After five years in MLS, Perry Kitchen craved a new challenge. He wanted to take the next step in his career as well as have a new experience in a different part of the world, so Kitchen opted not to re-sign with D.C. United in order to explore his options as a free agent.
His patience was tested. More than he thought it would be.
Kitchen signed with Scottish club Heart of Midlothian back in March, but the move there came only after months of uncertainty. The midfielder had seen his deal with MLS expire at the end of 2015, and it took three months, almost until the end of the European season, for his future to be sorted. He was still unemployed when the MLS season began, and had some second thoughts about whether or not he wanted to pursue a career abroad when he watched former teammates and opponents play while he sat idly by.
Needless to say, it was a challenge for him.
“It’s definitely not easy kind of being in limbo, not sure where you’re going to be or how things are going to play out,” Kitchen told SBI. “But at the same time you have to stay calm and you have to keep the faith that something right is going to happen. It dragged on a little bit longer than I thought, but Hearts came up and it all kind of fell into place.”
Kitchen, 24, quickly made up for the lost time. He signed with Hearts on March 9 and settled into his new surroundings almost immediately, making his debut as a substitute a mere three days after coming to terms with the Scottish Premier League side and starting in each of the nine matches that followed.
Hearts went 3-4-3 in the 10 games Kitchen played in to close out the campaign, but still managed to finish in third place behind traditional powerhouse Celtic and Aberdeen. The run of games was a taste test of what Scottish soccer is about for Kitchen, and he found it to be demanding but also familiar to what he was used to.
“I think it’s similar to MLS,” said Kitchen. “The game is very fast. It’s 100 miles per hour a lot of the times. There’s pressure so you’ve got to make sure you’re moving the ball quickly. It’s definitely that physical game as well. Similar to MLS, guys get into challenges.”
Deployed in his traditional defensive midfield role, Kitchen enjoyed his two months with the club. He credits his teammates and the coaching staff for helping him transition so effortlessly on and off the field, and is excited to get back after the summer break to play a full season.
While the 6-foot Kitchen is looking ahead at what is to come with his new team, he also looks back at his time with his old one fondly. Kitchen was also an every-game starter for D.C. United immediately upon arriving to the club to start his professional career in 2011, and helped the MLS outfit make multiple playoff appearances during his five seasons there while also claiming a U.S. Open Cup trophy three years ago.
Still, he knew his time there was up when last season ended.
“There were a lot of different things, but it really all came down to the right timing,” said Kitchen of his decision to go abroad. “Looking at my age, if I were to re-sign with D.C. that puts me in late 20s (until I’m a free agent again) so it just seemed like the right timing if I wanted to give it a shot and try to continue my career in the right direction. I just liked the opportunity.”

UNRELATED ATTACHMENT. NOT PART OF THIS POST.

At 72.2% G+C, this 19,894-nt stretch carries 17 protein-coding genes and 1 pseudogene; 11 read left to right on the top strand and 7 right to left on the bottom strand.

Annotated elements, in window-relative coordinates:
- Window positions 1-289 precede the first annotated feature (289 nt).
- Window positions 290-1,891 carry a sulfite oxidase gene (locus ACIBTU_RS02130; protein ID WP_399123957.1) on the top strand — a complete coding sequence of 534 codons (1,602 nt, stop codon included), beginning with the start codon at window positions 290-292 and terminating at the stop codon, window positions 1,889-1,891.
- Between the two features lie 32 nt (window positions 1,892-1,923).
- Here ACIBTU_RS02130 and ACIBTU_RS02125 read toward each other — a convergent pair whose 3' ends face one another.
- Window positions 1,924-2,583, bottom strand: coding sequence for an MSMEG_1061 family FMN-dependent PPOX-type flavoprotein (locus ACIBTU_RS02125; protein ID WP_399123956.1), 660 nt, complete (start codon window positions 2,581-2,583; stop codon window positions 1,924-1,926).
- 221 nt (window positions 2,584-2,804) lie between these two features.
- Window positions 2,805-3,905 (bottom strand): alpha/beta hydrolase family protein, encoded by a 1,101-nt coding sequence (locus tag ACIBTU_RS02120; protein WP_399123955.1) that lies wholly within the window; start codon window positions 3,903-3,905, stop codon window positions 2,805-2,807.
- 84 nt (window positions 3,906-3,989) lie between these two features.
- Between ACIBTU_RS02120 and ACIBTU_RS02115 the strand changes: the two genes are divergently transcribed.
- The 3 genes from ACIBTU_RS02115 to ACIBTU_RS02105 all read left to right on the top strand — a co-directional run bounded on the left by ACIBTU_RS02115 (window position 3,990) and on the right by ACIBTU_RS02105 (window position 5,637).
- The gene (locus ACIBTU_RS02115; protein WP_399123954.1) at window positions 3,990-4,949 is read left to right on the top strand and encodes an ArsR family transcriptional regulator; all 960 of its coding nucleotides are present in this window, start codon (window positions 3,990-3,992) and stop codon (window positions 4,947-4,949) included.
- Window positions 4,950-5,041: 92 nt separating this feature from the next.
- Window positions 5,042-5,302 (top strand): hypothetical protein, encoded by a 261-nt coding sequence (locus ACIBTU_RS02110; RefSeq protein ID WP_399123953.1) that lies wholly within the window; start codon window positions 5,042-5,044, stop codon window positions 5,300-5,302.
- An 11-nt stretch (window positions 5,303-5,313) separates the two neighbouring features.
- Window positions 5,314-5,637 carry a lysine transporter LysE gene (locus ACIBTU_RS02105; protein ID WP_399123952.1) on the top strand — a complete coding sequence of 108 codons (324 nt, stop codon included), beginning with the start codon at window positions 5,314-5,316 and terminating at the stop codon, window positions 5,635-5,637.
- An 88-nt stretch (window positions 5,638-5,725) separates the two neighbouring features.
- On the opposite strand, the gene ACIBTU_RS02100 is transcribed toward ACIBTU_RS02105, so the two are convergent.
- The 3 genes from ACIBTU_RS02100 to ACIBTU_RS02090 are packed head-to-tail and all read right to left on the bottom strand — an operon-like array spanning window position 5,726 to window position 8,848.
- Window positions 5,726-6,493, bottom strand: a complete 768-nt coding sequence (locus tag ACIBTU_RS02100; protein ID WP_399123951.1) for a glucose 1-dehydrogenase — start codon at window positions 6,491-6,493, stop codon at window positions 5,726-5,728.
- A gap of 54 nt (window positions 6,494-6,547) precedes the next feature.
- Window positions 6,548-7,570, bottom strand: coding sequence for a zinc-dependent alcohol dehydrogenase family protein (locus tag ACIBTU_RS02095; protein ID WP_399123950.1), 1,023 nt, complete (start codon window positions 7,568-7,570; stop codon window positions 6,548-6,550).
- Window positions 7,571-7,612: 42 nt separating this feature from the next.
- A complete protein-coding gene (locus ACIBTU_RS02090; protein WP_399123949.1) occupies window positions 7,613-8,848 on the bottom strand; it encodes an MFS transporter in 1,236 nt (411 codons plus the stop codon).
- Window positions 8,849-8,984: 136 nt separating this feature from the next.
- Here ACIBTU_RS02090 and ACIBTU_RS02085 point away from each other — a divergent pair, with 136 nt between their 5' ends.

Hearts liked him, too. The club could have waited until next season to test him out and see what he is capable of, but threw him into the fire and relied on him heavily down the stretch. Kitchen finished the season playing 90 minutes in each and every game he appeared in aside from his debut, which consisted of a 17-minute cameo off the bench.
The pairing between club and player was as perfect a fit as could have been imagined.
“You always want to find a team that you want to be there and they want you there as well,” said Kitchen. “That’s important because you don’t want to be forced into a situation. It’s all worked out very well and I’m pleased with everything.”
Kitchen is now looking to build on his recent success by helping the U.S. Men’s National Team enjoy a strong showing at the Copa America Centenario. He was named to the final 23-man roster that will compete in the tournament in June, and looked like a player that might be able to contribute there in this past Sunday’s 3-1 win over Puerto Rico.
U.S. head coach Jurgen Klinsmann started Kitchen in that friendly, and the Indianapolis, Indiana native showed his bite and tenacity playing on the right side of the American midfield. Kitchen also hit a nice range of passes to link the defense with the attack, demonstrating even more qualities that could make him the future starting No. 6 for the U.S.
It is unlikely that Kitchen gets the nod with regularity during the Copa America Centenario given that first-choice central midfielders like Michael Bradley and Jermaine Jones are on the squad, but the promising youngster is hoping to make a case for himself with whatever minutes he sees.
After all, he knows there are still plenty of big games on the horizon.
“It’s obviously a huge tournament, it’s a once-in-a-lifetime opportunity,” said Kitchen. “I’m going to go out and do what I’ve always done and give my best for the team and just do what I can to help the team.
“It’s a huge stage, so good performances in these kinds of tournaments can go a long way.”